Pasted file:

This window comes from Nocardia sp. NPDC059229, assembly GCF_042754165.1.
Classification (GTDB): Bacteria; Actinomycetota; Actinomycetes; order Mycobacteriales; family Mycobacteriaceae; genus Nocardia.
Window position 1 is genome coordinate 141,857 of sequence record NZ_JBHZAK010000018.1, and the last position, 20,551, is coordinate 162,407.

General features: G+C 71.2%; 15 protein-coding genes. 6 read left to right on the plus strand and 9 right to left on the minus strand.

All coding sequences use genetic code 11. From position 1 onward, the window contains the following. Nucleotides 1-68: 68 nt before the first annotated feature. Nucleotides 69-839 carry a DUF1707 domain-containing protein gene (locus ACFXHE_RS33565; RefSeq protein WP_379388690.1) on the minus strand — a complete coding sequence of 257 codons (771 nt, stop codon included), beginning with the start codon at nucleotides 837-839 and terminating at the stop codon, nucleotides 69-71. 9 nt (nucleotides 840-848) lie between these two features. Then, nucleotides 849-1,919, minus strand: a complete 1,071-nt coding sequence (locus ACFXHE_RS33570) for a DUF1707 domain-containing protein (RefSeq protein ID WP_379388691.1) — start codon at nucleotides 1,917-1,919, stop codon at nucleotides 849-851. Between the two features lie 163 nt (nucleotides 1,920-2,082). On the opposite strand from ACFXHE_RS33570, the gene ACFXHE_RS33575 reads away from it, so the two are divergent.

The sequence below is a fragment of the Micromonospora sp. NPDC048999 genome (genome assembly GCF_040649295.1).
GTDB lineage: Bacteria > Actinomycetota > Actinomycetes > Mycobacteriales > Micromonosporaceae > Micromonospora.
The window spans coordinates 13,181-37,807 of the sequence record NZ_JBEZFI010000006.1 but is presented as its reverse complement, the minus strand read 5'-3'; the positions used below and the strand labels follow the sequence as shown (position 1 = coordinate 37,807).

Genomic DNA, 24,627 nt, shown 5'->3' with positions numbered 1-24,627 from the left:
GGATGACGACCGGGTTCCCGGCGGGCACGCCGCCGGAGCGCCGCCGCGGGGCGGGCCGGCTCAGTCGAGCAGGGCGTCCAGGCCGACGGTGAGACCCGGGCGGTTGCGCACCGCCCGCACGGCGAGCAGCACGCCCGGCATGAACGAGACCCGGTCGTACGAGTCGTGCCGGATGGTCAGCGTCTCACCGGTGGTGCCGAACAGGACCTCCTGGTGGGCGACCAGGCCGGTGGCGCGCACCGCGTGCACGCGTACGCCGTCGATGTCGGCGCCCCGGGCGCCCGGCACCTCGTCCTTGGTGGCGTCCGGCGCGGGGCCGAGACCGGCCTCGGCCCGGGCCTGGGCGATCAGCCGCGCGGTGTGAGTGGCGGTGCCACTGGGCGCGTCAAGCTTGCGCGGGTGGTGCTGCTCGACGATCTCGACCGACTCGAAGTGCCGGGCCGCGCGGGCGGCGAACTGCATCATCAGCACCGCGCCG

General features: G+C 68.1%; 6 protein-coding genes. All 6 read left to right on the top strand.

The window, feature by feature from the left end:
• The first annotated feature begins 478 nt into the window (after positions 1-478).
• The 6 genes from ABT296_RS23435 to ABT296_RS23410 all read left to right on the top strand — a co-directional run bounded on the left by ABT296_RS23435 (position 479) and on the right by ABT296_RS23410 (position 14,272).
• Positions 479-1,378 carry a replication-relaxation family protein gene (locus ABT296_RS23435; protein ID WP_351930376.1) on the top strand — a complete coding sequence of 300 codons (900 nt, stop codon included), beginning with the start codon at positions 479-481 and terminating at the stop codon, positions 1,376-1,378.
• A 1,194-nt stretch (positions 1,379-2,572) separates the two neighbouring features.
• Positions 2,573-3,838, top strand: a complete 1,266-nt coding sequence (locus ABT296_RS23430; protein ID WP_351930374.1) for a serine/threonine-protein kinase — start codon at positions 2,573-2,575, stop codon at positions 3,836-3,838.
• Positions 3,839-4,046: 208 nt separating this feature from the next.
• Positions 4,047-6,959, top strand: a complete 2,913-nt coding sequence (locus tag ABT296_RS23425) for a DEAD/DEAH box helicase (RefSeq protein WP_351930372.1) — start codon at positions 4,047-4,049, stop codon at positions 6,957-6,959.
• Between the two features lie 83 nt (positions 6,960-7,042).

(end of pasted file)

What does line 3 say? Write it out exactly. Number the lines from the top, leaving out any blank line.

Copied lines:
Window position 1 is genome coordinate 141,857 of sequence record NZ_JBHZAK010000018.1, and the last position, 20,551, is coordinate 162,407.